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Minimum Wage (Contractor Remuneration) Amendment Bill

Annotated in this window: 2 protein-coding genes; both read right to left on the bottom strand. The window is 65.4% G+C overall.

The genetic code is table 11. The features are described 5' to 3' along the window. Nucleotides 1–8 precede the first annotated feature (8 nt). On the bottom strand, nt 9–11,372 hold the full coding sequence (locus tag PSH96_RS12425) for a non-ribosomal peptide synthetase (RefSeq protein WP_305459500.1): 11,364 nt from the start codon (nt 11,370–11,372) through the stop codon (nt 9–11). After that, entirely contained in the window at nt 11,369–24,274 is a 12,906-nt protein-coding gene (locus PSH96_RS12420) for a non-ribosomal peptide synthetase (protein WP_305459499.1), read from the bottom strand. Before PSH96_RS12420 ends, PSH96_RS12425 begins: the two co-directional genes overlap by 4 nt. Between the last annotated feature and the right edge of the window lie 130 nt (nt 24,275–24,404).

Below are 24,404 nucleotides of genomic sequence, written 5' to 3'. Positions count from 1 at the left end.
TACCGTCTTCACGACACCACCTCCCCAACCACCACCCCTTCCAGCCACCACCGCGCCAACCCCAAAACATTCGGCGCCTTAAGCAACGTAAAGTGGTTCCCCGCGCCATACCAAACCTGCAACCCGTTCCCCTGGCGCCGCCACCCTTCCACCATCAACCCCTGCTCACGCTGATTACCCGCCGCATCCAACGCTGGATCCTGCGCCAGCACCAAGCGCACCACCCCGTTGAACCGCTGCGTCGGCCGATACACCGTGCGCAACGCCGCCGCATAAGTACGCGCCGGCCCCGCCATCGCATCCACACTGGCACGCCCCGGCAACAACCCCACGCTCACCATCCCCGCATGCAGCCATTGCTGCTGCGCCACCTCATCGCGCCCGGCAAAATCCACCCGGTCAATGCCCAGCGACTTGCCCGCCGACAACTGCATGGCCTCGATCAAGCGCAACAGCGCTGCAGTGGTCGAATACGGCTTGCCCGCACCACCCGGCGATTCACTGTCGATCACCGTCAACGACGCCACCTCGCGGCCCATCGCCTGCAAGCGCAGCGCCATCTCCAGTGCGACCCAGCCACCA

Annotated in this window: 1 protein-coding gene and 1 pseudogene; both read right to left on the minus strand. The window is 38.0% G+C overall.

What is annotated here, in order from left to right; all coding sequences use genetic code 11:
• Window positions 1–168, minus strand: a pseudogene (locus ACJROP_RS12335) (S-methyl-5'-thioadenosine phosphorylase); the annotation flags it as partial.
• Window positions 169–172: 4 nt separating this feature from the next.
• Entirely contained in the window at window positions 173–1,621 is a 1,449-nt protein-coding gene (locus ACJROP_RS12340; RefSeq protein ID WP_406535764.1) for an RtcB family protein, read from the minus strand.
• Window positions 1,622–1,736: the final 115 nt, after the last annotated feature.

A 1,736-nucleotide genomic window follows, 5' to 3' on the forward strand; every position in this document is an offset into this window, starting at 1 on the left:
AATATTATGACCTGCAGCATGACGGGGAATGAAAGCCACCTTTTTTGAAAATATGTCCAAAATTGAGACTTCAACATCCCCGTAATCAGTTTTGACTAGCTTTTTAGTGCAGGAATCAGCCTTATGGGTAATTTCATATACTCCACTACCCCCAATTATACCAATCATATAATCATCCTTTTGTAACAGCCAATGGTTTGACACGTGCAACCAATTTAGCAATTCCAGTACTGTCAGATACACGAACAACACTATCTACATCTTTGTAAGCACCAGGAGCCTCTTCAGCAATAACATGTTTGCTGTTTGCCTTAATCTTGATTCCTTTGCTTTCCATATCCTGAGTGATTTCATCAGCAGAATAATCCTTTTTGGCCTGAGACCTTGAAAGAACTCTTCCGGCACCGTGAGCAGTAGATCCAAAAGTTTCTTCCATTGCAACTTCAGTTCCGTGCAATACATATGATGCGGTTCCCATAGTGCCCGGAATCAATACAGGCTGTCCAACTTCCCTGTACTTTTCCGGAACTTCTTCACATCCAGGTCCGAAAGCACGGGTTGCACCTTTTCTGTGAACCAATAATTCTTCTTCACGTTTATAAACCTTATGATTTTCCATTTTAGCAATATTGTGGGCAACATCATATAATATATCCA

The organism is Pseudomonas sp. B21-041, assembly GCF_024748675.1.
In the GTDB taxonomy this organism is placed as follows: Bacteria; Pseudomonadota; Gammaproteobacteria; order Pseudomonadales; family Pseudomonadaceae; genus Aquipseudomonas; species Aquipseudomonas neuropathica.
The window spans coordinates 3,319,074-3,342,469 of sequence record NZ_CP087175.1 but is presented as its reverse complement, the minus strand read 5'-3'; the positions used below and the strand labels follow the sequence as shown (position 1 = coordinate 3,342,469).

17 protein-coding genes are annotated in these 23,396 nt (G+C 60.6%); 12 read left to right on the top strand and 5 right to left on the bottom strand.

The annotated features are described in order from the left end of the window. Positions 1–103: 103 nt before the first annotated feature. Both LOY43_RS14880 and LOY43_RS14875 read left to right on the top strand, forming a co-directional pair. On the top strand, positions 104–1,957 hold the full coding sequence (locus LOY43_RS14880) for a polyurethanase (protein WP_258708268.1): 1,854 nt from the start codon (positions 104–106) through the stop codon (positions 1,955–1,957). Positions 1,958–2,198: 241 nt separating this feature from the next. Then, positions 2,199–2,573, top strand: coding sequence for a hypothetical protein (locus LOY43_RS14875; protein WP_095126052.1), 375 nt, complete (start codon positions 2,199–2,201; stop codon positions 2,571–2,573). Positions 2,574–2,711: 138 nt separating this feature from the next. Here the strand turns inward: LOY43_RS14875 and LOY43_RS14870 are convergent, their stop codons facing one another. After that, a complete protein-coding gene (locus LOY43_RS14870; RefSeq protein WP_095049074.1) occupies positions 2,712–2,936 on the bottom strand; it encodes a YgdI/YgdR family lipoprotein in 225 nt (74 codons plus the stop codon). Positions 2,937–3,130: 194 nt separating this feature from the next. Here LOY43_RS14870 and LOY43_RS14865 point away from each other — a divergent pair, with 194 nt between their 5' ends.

A bill in the name of Labour MP David Parker drawn from the ballot on June 4. It provides for contractors to be paid not less than the minimum wage. First reading debate interrupted on July 22 and completed on August 12. National opposed saying they agreed with the principle but the bill would have negative unintended consequences. Peter Dunne and the Maori Party joined Opposition parties to send the bill to the Transport and Industrial Relations Committee for consideration by 61 to 60. Submissions close on September 29 with a report due by February 12By agreement the report back deadline was extended to April 29, 2016. Report back deadline pushed back again to June 30. Reported back on June 29. Committee divided, but National’s majority membership voted the bill should  not proceed arguing it would cause more problems than it would fix and abuse of contractors was best dealt with under current employment law. They also argued the proposed law would be complex and costly for employers and contractors who did not need the protection. Both Labour and NZ First MPs argued the bill should proceed saying it would crack down on employers abusing employment law. Second reading debate held on August 10 and progressed by 61 to 60 with Peter Dunne and the Maori Party still continuing to support Labour’s bill. Labour has indicated it will make a number of amendments at committee stage after they were blocked from making them in the select committee process. They believe these changes will take the edge off concerns held on the bill. Bill defeated and negated at the committee stage. Peter Dunne joined National and ACT in opposing the bill after intense lobbying. Dunne described the campaign targeting him as ill-informed bullying. The Government promised Dunne it would use current regulatory tools to clamp down on abuse of contractors in exchange for his support.  Minimum Wage (Contractor Remuneration) Amendment Bill